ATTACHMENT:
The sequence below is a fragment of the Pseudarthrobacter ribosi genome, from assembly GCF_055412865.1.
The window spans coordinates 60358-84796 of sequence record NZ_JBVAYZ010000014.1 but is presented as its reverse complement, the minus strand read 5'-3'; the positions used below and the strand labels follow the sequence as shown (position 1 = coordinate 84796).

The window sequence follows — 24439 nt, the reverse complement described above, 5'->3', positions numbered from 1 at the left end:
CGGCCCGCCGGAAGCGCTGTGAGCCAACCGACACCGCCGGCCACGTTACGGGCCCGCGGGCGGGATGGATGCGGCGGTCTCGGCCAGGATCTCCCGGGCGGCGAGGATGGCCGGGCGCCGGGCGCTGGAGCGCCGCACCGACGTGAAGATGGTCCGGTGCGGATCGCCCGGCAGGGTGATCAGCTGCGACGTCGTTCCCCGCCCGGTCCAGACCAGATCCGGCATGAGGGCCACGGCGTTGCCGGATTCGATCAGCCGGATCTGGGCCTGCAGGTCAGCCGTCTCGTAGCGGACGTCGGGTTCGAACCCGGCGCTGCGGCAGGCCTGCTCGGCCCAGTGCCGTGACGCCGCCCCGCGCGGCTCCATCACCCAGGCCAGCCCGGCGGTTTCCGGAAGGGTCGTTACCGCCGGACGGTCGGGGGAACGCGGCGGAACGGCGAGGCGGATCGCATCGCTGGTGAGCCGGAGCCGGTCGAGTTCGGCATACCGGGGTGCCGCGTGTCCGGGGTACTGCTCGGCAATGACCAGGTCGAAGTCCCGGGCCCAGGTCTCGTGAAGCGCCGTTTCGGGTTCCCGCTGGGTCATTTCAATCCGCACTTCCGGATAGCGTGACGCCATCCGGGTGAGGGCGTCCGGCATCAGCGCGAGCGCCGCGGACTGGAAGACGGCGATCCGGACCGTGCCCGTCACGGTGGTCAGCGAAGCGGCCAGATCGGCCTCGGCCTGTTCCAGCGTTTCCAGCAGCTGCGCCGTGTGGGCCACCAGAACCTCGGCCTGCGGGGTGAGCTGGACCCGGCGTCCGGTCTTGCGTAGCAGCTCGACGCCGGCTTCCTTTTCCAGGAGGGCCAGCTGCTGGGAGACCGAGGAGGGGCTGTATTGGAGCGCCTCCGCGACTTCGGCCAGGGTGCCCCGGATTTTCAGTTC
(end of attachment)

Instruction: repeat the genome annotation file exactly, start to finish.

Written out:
The sequence below is a fragment of the Pseudarthrobacter ribosi genome, from assembly GCF_055412865.1.
The window spans coordinates 60358-84796 of sequence record NZ_JBVAYZ010000014.1 but is presented as its reverse complement, the minus strand read 5'-3'; the positions used below and the strand labels follow the sequence as shown (position 1 = coordinate 84796).

The window sequence follows — 24439 nt, the reverse complement described above, 5'->3', positions numbered from 1 at the left end:
CGGCCCGCCGGAAGCGCTGTGAGCCAACCGACACCGCCGGCCACGTTACGGGCCCGCGGGCGGGATGGATGCGGCGGTCTCGGCCAGGATCTCCCGGGCGGCGAGGATGGCCGGGCGCCGGGCGCTGGAGCGCCGCACCGACGTGAAGATGGTCCGGTGCGGATCGCCCGGCAGGGTGATCAGCTGCGACGTCGTTCCCCGCCCGGTCCAGACCAGATCCGGCATGAGGGCCACGGCGTTGCCGGATTCGATCAGCCGGATCTGGGCCTGCAGGTCAGCCGTCTCGTAGCGGACGTCGGGTTCGAACCCGGCGCTGCGGCAGGCCTGCTCGGCCCAGTGCCGTGACGCCGCCCCGCGCGGCTCCATCACCCAGGCCAGCCCGGCGGTTTCCGGAAGGGTCGTTACCGCCGGACGGTCGGGGGAACGCGGCGGAACGGCGAGGCGGATCGCATCGCTGGTGAGCCGGAGCCGGTCGAGTTCGGCATACCGGGGTGCCGCGTGTCCGGGGTACTGCTCGGCAATGACCAGGTCGAAGTCCCGGGCCCAGGTCTCGTGAAGCGCCGTTTCGGGTTCCCGCTGGGTCATTTCAATCCGCACTTCCGGATAGCGTGACGCCATCCGGGTGAGGGCGTCCGGCATCAGCGCGAGCGCCGCGGACTGGAAGACGGCGATCCGGACCGTGCCCGTCACGGTGGTCAGCGAAGCGGCCAGATCGGCCTCGGCCTGTTCCAGCGTTTCCAGCAGCTGCGCCGTGTGGGCCACCAGAACCTCGGCCTGCGGGGTGAGCTGGACCCGGCGTCCGGTCTTGCGTAGCAGCTCGACGCCGGCTTCCTTTTCCAGGAGGGCCAGCTGCTGGGAGACCGAGGAGGGGCTGTATTGGAGCGCCTCCGCGACTTCGGCCAGGGTGCCCCGGATTTTCAGTTC